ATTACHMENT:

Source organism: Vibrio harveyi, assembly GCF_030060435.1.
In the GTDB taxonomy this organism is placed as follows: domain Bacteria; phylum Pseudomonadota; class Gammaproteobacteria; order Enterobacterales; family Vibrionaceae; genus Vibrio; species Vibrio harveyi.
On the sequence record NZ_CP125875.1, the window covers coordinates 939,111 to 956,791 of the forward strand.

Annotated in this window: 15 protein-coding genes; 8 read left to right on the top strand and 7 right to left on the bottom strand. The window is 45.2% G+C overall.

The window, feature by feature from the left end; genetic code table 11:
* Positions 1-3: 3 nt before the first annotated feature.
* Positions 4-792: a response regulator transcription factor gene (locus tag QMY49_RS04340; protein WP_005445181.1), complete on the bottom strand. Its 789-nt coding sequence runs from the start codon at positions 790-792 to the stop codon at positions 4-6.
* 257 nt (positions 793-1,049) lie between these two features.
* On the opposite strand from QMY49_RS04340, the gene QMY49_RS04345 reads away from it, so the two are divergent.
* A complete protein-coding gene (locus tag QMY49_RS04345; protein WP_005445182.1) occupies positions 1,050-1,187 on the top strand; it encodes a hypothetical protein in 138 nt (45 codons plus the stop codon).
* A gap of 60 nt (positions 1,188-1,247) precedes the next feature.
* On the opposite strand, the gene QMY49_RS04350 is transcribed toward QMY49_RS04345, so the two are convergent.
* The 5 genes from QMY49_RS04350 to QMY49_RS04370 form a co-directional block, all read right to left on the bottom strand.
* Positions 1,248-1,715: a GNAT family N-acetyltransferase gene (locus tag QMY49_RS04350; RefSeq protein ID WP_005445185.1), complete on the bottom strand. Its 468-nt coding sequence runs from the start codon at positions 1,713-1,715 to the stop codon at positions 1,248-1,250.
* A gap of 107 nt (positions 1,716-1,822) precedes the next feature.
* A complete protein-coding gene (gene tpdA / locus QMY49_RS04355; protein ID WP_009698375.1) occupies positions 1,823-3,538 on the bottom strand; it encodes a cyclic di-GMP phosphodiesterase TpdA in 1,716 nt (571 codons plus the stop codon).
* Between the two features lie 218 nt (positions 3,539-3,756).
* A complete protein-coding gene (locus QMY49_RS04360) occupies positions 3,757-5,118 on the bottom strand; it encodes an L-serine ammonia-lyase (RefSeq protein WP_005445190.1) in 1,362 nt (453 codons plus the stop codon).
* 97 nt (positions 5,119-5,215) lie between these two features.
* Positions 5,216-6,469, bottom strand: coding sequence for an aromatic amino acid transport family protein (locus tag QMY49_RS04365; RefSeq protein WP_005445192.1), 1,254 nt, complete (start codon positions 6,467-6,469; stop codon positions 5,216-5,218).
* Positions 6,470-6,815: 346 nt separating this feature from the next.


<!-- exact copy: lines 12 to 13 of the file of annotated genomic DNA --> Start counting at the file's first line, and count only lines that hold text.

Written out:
* On the opposite strand, the gene QMY49_RS04350 is transcribed toward QMY49_RS04345, so the two are convergent.
* The 5 genes from QMY49_RS04350 to QMY49_RS04370 form a co-directional block, all read right to left on the bottom strand.